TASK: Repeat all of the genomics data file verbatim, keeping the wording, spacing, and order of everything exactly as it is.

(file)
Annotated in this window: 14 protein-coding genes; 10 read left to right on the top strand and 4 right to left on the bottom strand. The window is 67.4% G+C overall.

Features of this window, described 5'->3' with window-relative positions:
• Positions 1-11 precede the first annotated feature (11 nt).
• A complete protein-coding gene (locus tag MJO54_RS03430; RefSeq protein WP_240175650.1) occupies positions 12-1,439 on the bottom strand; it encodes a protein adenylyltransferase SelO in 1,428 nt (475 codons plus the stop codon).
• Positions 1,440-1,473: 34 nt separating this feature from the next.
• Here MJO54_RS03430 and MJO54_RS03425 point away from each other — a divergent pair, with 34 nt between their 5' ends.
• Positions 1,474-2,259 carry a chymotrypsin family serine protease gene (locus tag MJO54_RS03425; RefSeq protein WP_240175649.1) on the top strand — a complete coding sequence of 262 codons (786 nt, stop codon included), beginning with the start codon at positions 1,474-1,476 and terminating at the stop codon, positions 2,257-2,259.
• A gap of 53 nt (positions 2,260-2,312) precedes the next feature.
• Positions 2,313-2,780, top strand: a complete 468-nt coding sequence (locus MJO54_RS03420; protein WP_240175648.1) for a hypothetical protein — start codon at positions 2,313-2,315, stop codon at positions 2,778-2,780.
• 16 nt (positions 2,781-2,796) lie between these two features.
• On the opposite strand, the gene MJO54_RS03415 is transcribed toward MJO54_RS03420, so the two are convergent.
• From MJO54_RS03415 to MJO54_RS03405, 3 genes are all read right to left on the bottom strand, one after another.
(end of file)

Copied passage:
Annotated in this window: 14 protein-coding genes; 10 read left to right on the top strand and 4 right to left on the bottom strand. The window is 67.4% G+C overall.

Features of this window, described 5'->3' with window-relative positions:
• Positions 1-11 precede the first annotated feature (11 nt).
• A complete protein-coding gene (locus tag MJO54_RS03430; RefSeq protein WP_240175650.1) occupies positions 12-1,439 on the bottom strand; it encodes a protein adenylyltransferase SelO in 1,428 nt (475 codons plus the stop codon).
• Positions 1,440-1,473: 34 nt separating this feature from the next.
• Here MJO54_RS03430 and MJO54_RS03425 point away from each other — a divergent pair, with 34 nt between their 5' ends.
• Positions 1,474-2,259 carry a chymotrypsin family serine protease gene (locus tag MJO54_RS03425; RefSeq protein WP_240175649.1) on the top strand — a complete coding sequence of 262 codons (786 nt, stop codon included), beginning with the start codon at positions 1,474-1,476 and terminating at the stop codon, positions 2,257-2,259.
• A gap of 53 nt (positions 2,260-2,312) precedes the next feature.
• Positions 2,313-2,780, top strand: a complete 468-nt coding sequence (locus MJO54_RS03420; protein WP_240175648.1) for a hypothetical protein — start codon at positions 2,313-2,315, stop codon at positions 2,778-2,780.
• 16 nt (positions 2,781-2,796) lie between these two features.
• On the opposite strand, the gene MJO54_RS03415 is transcribed toward MJO54_RS03420, so the two are convergent.
• From MJO54_RS03415 to MJO54_RS03405, 3 genes are all read right to left on the bottom strand, one after another.